2. Facial and voice analysis and privacy: Facial analysis in AI recruitment has already come under fire for bias, however, the feature has also been routinely criticised as an invasion of privacy as it performs in-depth analysis that arguably is not possible in a human interface interview. Additionally, the storing, processing, and analysis of biometric data presents another privacy consideration entirely. 

 

  1.  The U.S. Equal Employment Opportunity Commission

The EEOC has made clear that employers using AI in their hiring process can be liable for unintended discrimination, and AI vendors regularly include non-liability clauses in their contracts with employers. Therefore, employers need to validate AI tools and take steps to ensure that they do not cause inadvertent discrimination when hiring. Employers should test the capabilities of the AI ​​algorithm in the pilot system to see if the results are biased. For large employers, you can use your company’s, Chief AI Officer. Small employers may prefer to contract with a data scientist. In any case, these individuals need to work with their employer’s attorney to validate the data, check for prejudices, and determine the risk of liability while protecting information in agreement with legal liability.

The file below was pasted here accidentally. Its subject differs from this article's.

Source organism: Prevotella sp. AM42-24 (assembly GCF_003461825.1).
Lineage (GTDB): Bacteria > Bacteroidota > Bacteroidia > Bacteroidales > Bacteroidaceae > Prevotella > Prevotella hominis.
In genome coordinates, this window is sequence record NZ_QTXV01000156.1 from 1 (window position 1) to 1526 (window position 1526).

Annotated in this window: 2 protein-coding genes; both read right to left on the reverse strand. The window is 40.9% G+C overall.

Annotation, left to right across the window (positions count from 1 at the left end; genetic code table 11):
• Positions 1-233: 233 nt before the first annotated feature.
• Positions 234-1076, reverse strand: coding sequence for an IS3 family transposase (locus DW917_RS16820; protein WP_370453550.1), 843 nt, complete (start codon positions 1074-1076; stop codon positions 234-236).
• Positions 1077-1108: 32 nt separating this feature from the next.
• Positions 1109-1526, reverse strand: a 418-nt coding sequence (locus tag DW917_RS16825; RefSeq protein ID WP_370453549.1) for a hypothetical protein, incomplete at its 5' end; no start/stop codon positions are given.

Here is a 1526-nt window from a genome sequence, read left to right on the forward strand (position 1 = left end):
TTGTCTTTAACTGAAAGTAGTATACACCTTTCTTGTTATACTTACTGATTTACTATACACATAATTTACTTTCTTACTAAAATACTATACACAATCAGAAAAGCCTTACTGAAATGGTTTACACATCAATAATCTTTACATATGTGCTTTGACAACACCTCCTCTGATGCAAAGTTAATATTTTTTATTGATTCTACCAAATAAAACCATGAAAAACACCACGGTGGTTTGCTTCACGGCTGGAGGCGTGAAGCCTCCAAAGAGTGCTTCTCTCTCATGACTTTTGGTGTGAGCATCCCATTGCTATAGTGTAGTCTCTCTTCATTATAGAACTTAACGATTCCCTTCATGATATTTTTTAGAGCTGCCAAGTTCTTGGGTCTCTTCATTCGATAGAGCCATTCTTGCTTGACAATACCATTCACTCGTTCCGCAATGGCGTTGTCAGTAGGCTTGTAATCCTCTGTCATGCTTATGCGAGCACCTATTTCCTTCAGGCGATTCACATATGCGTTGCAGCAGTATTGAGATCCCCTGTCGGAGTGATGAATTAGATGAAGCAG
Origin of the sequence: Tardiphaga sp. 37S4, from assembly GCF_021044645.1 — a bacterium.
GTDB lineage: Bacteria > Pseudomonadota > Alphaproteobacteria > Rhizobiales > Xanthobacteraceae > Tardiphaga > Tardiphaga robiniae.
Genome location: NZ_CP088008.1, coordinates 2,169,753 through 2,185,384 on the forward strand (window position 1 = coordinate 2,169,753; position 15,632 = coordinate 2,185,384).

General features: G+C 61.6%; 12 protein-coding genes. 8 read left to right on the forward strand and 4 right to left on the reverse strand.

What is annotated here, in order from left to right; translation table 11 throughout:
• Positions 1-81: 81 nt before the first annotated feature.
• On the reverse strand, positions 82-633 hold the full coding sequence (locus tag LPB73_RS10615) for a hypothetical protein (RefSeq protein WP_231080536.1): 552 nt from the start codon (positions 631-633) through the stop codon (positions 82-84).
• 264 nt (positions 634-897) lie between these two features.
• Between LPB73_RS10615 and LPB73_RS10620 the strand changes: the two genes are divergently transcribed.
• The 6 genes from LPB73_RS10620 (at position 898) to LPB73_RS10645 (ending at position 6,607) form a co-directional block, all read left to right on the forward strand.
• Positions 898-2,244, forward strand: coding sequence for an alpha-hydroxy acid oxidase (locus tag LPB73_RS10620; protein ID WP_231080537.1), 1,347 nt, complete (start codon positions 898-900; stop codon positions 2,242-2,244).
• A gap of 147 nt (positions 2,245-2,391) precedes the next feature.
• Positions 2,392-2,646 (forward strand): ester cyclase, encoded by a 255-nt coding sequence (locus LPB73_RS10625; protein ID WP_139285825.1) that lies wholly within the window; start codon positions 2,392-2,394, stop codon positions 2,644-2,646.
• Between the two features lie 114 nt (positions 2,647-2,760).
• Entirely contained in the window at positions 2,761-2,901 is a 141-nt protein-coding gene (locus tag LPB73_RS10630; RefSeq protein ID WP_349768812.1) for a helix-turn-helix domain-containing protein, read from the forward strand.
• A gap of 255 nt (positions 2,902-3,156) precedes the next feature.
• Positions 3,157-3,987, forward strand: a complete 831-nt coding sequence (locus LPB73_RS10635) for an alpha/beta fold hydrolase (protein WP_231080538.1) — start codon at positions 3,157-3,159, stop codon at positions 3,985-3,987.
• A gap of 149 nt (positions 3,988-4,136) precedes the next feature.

Although AI has not yet been federally regulated for adoption, Illinois has just passed the first law of its kind, called the Artificial Intelligence Video Interview Act. Beginning January 1, 2020, the law requires employers to analyze candidate video interviews using AI to:            

  • Employers must notify applicants that AI will be used in their video interviews.
  • Employers must explain to applicants how the AI works and what characteristics the AI will be tracking in relation to their fitness for the position. 
  • Employers must obtain the applicant’s consent to use AI to evaluate the candidate.
  • Employers may only share the video interview with those who have AI expertise needed to evaluate the candidate and must otherwise keep the video confidential.
  • Employers must comply with an applicant’s request to destroy his or her interview video within 30 days.
  1. EU and AI use in recruiting and hiring:

EU officials stated that AI technology needs proactive regulation now, as it may become difficult to regulate AI later due to the rapid advances in the technology, and insisted on finding a balance between reasonable, commercial, and operational interests of companies, and privacy and anti-discrimination rights of employees.

  • AI systems providers would need to supply detailed documentation about how their systems work to ensure that they follow the proposed rules and that failure to comply would mean facing penalties and fines of up to 30 million euros (approximately US$36 million) or even higher for large global organizations.